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What is Marketing?

A marketing professional is a businessperson whose job is to help attract the appropriate consumers to their firm's products. They do this in a number of ways. The analytical side of marketing assesses market intelligence to determine consumer preferences. These days, they work with Big Data troves, which they parse using scripts they often write themselves.

The more colorful side of marketing arranges product launch events, creates creative advertising, and manages a product's branding. These professionals can be administrators who manage media purchases for their clients, graphic artists, copywriters, and even web designers. Web developers may also work with creative teams, but they also create the apps that collect data which is funneled back to the analytical team.

Marketing professionals may have traditionally worked in office buildings where they pulled 9-5 shifts. However, even prior to the rise of remote work, marketing professionals often had areas decked out with ping-pong tables, espresso machines, and creative, stimulating artwork. These days, an entire marketing team might work remotely and convene via Zoom for their regular meetings.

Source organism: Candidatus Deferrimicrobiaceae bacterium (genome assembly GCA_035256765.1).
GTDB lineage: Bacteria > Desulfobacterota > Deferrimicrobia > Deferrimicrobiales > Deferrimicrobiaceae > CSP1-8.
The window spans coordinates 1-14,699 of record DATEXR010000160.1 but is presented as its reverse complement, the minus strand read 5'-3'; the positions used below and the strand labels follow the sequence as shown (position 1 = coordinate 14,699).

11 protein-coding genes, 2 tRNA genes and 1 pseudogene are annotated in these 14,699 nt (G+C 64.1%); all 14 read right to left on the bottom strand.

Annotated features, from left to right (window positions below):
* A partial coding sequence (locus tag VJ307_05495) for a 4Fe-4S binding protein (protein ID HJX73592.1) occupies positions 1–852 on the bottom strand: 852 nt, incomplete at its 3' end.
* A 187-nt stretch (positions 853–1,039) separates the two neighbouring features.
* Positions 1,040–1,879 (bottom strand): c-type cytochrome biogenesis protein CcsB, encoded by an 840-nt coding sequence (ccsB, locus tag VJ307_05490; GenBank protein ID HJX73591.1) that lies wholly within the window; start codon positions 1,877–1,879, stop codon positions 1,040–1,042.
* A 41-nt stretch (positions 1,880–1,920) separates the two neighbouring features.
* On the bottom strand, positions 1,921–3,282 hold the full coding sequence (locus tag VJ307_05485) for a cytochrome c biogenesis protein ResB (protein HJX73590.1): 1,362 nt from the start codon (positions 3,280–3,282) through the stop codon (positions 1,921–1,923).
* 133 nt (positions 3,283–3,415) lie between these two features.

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Marketing Education in Maine

Maine is well known for its lobster and fantastic getaway opportunities. It's also a thriving economic hub at the top of New England. At the top of Maine's list of most successful industries are real estate, business services, educational services, manufacturing, and retail trade. For each of these to be successful, Maine needs to cultivate top tier marketing professionals who stimulate the buying public into action.

Indeed, to generate adequate demand for goods and services in the Maine economy, firms need to market their products effectively. Since the buying public is an increasingly fickle beast, Maine's businesses rely on marketing specialists who are at the vanguard of New England's consumer trends. They may even be expert at molding consumer trends with cutting edge approaches to data mining and advertising.